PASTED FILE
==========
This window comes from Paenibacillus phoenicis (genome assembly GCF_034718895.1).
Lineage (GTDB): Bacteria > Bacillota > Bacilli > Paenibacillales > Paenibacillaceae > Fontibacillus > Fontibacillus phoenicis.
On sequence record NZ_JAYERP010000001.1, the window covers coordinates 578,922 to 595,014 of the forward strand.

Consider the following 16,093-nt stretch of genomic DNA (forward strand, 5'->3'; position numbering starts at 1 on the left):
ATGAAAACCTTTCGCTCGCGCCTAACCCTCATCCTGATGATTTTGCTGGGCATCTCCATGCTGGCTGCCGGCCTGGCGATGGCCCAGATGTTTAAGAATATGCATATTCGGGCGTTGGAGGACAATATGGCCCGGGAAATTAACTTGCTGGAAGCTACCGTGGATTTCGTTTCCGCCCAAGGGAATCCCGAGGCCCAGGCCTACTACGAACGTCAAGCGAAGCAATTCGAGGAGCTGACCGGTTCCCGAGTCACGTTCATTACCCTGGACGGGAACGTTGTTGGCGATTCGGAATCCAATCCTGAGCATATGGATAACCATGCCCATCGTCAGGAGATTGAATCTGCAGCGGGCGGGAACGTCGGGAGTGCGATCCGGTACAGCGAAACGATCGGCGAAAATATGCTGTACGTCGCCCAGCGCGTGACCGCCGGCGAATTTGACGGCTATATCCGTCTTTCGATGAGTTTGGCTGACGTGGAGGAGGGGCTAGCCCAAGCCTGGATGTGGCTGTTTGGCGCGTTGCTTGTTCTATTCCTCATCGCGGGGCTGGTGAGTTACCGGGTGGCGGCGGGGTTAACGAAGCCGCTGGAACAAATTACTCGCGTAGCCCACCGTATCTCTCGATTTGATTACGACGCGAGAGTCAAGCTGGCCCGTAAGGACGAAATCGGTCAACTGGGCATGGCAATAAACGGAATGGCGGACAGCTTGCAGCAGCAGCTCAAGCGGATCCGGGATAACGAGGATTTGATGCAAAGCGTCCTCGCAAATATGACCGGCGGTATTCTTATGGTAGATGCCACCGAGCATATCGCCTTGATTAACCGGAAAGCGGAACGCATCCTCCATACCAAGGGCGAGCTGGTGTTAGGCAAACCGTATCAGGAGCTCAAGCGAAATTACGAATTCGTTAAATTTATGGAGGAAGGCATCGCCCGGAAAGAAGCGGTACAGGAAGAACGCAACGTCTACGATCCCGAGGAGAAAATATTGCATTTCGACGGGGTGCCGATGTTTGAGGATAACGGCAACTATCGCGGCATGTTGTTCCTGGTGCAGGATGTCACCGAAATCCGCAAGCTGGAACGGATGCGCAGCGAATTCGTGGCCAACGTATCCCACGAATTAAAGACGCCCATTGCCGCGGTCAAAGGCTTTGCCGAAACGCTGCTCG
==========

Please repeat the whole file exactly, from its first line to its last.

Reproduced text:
This window comes from Paenibacillus phoenicis (genome assembly GCF_034718895.1).
Lineage (GTDB): Bacteria > Bacillota > Bacilli > Paenibacillales > Paenibacillaceae > Fontibacillus > Fontibacillus phoenicis.
On sequence record NZ_JAYERP010000001.1, the window covers coordinates 578,922 to 595,014 of the forward strand.

Consider the following 16,093-nt stretch of genomic DNA (forward strand, 5'->3'; position numbering starts at 1 on the left):
ATGAAAACCTTTCGCTCGCGCCTAACCCTCATCCTGATGATTTTGCTGGGCATCTCCATGCTGGCTGCCGGCCTGGCGATGGCCCAGATGTTTAAGAATATGCATATTCGGGCGTTGGAGGACAATATGGCCCGGGAAATTAACTTGCTGGAAGCTACCGTGGATTTCGTTTCCGCCCAAGGGAATCCCGAGGCCCAGGCCTACTACGAACGTCAAGCGAAGCAATTCGAGGAGCTGACCGGTTCCCGAGTCACGTTCATTACCCTGGACGGGAACGTTGTTGGCGATTCGGAATCCAATCCTGAGCATATGGATAACCATGCCCATCGTCAGGAGATTGAATCTGCAGCGGGCGGGAACGTCGGGAGTGCGATCCGGTACAGCGAAACGATCGGCGAAAATATGCTGTACGTCGCCCAGCGCGTGACCGCCGGCGAATTTGACGGCTATATCCGTCTTTCGATGAGTTTGGCTGACGTGGAGGAGGGGCTAGCCCAAGCCTGGATGTGGCTGTTTGGCGCGTTGCTTGTTCTATTCCTCATCGCGGGGCTGGTGAGTTACCGGGTGGCGGCGGGGTTAACGAAGCCGCTGGAACAAATTACTCGCGTAGCCCACCGTATCTCTCGATTTGATTACGACGCGAGAGTCAAGCTGGCCCGTAAGGACGAAATCGGTCAACTGGGCATGGCAATAAACGGAATGGCGGACAGCTTGCAGCAGCAGCTCAAGCGGATCCGGGATAACGAGGATTTGATGCAAAGCGTCCTCGCAAATATGACCGGCGGTATTCTTATGGTAGATGCCACCGAGCATATCGCCTTGATTAACCGGAAAGCGGAACGCATCCTCCATACCAAGGGCGAGCTGGTGTTAGGCAAACCGTATCAGGAGCTCAAGCGAAATTACGAATTCGTTAAATTTATGGAGGAAGGCATCGCCCGGAAAGAAGCGGTACAGGAAGAACGCAACGTCTACGATCCCGAGGAGAAAATATTGCATTTCGACGGGGTGCCGATGTTTGAGGATAACGGCAACTATCGCGGCATGTTGTTCCTGGTGCAGGATGTCACCGAAATCCGCAAGCTGGAACGGATGCGCAGCGAATTCGTGGCCAACGTATCCCACGAATTAAAGACGCCCATTGCCGCGGTCAAAGGCTTTGCCGAAACGCTGCTCG